Late last week the Humane Society of the United States announced that it had secured enough signatures to put an animal cruelty measure on the ballot in California this November.
The “Prevention of Farm Animal Cruelty Act” would outlaw three of the most controversial methods used in farm operations: Veal crates for calves, battery cages for egg-laying hens and gestation crates for breeding pigs.
Past efforts in which the HSUS took part have met with some success — gestation crates were banned in Florida as of 2002, and Arizona outlawed veal and pig crates in 2006. There are two reasons to believe this latest effort will succeed as well: It’s California (volunteers collected 800,000 signatures, nearly twice as many as required); the state is also home to the Hallmark/Westland Meat Packing Company, were undercover activists recently filmed downer cattle being abused with forklifts and bang sticks.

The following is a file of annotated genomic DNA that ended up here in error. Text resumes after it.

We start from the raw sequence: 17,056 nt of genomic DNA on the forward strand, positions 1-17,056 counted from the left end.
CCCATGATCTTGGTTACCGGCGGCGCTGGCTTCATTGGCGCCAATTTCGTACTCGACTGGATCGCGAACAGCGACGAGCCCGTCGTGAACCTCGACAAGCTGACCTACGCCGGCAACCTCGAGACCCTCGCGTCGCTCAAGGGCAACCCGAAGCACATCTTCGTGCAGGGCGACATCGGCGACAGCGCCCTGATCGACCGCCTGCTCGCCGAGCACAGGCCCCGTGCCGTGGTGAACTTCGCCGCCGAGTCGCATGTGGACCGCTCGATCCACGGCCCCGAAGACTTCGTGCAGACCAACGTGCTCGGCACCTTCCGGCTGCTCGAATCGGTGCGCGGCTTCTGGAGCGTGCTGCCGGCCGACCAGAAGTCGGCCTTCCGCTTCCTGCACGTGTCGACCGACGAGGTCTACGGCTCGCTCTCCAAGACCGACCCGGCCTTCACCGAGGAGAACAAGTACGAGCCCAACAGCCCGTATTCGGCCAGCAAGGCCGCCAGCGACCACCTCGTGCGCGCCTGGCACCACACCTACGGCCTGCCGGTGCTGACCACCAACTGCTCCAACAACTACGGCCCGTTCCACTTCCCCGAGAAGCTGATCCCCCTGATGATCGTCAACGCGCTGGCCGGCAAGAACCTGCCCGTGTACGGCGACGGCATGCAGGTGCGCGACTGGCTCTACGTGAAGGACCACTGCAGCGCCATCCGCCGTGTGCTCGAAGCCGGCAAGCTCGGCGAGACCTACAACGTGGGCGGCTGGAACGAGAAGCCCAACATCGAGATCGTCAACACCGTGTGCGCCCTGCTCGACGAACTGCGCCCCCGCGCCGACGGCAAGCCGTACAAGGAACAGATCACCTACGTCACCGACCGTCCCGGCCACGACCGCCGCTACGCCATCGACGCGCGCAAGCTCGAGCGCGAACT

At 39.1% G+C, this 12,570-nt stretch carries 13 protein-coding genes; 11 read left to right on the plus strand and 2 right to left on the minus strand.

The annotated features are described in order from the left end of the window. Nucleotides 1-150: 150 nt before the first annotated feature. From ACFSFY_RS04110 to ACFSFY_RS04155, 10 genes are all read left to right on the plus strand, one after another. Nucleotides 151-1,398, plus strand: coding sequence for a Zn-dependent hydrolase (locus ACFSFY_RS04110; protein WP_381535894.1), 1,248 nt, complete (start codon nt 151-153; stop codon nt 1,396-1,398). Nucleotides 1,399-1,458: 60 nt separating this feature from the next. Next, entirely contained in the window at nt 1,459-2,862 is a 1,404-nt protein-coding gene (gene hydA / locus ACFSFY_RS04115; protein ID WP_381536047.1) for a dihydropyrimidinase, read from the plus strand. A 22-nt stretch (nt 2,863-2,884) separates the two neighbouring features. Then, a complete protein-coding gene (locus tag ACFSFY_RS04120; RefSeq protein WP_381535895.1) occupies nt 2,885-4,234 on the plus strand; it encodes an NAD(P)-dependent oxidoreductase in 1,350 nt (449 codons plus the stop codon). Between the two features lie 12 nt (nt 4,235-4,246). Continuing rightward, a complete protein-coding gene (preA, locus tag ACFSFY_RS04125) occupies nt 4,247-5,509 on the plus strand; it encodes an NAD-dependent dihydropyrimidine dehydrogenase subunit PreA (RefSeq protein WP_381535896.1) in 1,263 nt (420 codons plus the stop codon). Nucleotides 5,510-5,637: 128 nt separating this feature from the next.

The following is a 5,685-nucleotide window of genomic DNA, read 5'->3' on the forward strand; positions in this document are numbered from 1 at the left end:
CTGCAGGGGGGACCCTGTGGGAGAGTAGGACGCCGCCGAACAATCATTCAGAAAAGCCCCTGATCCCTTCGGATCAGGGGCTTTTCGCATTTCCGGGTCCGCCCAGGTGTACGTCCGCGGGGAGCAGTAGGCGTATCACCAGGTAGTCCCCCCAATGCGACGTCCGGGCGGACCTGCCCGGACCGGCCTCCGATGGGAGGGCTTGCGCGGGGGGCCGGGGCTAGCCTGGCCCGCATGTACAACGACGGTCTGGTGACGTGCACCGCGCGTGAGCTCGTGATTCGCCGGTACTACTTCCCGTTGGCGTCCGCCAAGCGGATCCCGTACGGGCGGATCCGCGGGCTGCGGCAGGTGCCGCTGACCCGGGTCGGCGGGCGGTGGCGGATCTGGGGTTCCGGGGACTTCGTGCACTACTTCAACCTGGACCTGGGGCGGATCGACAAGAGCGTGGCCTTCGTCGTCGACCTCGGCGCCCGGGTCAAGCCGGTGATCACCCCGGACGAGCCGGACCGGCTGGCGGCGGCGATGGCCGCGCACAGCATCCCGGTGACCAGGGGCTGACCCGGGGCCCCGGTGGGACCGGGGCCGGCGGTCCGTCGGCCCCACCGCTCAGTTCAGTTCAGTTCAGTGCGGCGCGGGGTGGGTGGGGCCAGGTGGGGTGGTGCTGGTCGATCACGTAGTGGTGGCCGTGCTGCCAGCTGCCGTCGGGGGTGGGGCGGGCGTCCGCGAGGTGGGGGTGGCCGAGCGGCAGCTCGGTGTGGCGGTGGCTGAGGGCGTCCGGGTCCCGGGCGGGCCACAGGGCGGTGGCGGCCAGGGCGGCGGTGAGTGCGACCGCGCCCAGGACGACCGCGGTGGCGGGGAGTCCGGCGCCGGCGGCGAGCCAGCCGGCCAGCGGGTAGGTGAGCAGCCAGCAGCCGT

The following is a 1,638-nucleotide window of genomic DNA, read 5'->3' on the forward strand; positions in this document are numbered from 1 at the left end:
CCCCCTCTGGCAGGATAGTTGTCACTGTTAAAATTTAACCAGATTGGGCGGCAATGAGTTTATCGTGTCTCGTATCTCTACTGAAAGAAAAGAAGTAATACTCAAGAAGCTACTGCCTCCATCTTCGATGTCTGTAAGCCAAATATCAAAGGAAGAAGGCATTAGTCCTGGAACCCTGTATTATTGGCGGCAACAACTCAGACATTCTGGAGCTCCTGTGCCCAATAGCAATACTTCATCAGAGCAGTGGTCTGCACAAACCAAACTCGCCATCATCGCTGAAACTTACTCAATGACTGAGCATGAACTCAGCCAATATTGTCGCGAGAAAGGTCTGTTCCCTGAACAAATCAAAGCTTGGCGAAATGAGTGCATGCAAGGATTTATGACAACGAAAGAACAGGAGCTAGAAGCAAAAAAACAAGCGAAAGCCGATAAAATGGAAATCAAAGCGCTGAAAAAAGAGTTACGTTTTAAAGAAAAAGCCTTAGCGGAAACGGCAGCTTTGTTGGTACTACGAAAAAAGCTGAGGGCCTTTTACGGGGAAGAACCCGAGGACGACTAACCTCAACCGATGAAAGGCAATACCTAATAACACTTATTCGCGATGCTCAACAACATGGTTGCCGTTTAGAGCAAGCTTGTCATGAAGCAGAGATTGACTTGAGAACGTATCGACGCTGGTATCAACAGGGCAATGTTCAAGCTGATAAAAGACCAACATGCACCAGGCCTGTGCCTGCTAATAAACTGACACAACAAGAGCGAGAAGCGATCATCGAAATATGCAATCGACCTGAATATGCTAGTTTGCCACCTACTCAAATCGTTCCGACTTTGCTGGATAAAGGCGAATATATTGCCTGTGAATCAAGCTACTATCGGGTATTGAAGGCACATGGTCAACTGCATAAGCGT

Investigations like the Hallmark case are accelerating consumer demand for food animals that are raised and slaughtered with compassion. Demand for cage-free eggs in particular is growing. More and more retailers (including California-based Safeway and Trader Joe’s) have already gone cage-free, and are in the process of adopting the other measures as well.
What about everyone else? The law wouldn’t take effect until 2015, ostensibly to give producers enough time to transition to more humane systems. In all likelihood, consumer demand will have eclipsed the need for any legislation by then.